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jdub

Newbie confused on Fixed Time steps

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I have been googling around a lot lately for information with regards to Fixed Timesteps in games. I From the 2 tutorials that I have seen (Gaffer,flipcode) I am still left in the blue. 1) When you update the game, if updating takes too long, you update again and skip rendering right? How do you know if your game has taken too long to update? 2) I had an idea. As you went through updating and rendering frames, you could keep track of the amount of time that it takes to Update the current frame and average that time with previous times that it has taken to update. Then, every new frame, you could perform an update and if it took longer previous averaged update times, you would skip rendering and update again. Would this be a viable solution

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You're not being very explicit, but since you say rendering, is it correct to assume you mean openGL/DirectX?

I have never used DirectX, but in openGL, you really don't have to worry about any of that stuff. Most openGL programs use a double display buffer. This means that you render into the back buffer, and display the front buffer. When you call "glPostRedisplay()" it will automatically switch the buffers whenever the next frame is ready.

It is very easy to tell the amount of time since your last render, too, if you want to do FPS calculations. Just take a time-stamp in your display function :P

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Quote:
I have never used DirectX, but in openGL, you really don't have to worry about any of that stuff. Most openGL programs use a double display buffer. This means that you render into the back buffer, and display the front buffer. When you call "glPostRedisplay()" it will automatically switch the buffers whenever the next frame is ready.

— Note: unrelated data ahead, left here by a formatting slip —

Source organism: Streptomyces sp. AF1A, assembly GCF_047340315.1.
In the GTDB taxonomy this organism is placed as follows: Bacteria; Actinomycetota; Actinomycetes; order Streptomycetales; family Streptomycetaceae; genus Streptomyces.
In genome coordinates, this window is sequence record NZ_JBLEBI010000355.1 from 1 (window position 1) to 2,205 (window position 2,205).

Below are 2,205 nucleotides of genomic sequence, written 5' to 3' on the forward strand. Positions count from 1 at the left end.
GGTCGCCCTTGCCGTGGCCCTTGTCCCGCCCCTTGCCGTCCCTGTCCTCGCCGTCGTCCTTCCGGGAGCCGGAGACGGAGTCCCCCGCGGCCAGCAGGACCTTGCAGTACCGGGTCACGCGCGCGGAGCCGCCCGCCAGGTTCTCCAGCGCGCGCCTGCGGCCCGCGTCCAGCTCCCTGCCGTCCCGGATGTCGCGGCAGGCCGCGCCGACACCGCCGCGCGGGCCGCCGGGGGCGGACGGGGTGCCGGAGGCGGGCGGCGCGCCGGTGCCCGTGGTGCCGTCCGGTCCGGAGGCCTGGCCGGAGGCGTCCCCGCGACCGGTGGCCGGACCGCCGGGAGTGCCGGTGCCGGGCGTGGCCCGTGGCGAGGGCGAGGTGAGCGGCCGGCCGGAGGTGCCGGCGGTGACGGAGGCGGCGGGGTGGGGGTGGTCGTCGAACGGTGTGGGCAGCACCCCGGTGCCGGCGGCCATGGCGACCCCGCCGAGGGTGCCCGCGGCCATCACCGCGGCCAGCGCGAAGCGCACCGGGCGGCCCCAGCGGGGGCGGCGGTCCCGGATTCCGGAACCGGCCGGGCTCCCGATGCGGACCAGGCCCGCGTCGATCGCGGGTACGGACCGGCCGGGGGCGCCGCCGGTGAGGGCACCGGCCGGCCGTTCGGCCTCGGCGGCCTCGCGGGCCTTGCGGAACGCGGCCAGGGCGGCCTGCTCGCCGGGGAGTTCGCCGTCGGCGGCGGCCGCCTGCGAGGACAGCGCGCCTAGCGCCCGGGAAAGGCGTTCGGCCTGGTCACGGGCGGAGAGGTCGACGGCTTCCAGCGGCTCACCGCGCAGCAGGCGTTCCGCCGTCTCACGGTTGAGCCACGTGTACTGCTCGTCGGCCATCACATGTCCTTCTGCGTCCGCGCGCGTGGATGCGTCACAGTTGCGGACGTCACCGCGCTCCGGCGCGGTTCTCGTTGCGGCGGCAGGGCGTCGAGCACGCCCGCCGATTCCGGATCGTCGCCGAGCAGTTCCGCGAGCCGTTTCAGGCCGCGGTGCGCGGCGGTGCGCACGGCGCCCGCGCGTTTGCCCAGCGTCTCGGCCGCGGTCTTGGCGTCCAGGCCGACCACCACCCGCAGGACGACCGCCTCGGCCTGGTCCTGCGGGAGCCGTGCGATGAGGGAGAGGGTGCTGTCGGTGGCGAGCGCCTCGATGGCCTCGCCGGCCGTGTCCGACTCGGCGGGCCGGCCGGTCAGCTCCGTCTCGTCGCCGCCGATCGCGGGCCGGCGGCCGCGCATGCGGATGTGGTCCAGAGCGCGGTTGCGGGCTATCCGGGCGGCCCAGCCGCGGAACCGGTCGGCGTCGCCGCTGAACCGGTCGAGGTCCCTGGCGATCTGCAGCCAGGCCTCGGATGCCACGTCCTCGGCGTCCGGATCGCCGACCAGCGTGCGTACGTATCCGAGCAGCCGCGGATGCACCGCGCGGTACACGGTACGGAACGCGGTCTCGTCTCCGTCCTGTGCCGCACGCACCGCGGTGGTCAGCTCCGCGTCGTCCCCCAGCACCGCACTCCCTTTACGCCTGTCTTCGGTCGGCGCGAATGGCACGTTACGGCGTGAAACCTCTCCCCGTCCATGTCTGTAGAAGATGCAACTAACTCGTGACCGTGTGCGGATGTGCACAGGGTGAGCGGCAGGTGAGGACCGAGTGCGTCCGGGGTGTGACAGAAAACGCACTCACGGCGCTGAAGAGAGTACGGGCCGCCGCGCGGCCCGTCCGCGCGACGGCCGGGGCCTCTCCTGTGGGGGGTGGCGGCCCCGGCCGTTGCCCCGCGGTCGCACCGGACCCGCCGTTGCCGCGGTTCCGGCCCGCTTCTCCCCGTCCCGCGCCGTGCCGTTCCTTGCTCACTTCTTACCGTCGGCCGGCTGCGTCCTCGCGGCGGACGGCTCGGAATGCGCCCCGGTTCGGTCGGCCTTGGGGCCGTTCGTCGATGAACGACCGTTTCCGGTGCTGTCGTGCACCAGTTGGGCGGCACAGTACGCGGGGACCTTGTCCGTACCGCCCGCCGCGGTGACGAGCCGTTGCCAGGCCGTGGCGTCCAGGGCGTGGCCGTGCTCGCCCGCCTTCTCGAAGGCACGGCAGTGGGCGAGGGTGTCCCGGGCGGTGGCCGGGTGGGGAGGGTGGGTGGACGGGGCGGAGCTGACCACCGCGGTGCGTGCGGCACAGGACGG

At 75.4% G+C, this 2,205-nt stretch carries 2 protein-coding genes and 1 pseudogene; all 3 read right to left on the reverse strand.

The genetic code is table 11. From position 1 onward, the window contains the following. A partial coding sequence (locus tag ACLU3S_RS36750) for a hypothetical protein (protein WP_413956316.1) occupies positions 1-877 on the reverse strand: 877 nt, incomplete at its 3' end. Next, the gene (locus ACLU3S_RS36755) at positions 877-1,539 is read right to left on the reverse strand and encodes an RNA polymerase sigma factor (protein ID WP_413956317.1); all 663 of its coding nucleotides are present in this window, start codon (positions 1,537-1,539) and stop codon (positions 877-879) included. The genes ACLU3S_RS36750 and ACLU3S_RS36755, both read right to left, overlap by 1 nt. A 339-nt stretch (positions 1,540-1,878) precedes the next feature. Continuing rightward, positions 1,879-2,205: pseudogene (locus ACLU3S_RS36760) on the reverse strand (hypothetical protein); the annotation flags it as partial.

It is very easy to tell the amount of time since your last render, too, if you want to do FPS calculations. Just take a time-stamp in your display function :P
I'm not sure if that really relates to what the OP is asking about. He appears to be asking about fixed time steps for game updates, which can be important for a few different reasons (reproducibility, consistent behavior in physics simulations).

When using a fixed time step, it's not always obvious how the render and update cycles should be related, and I think this is what the OP is trying to figure out.

@The OP: Here is an article on the subject. I can't comment on its quality, but it's frequently cited when this topic comes up.

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AFAIK you take the time passed since your last update and squeeze as much game updates as possible in that time frame, remembering the modulo. For example say your time step is 5ms and 12 ms have passed since the last update you do two time steps in this update, leaving you with "extra" 2ms.

Hope this makes sense.

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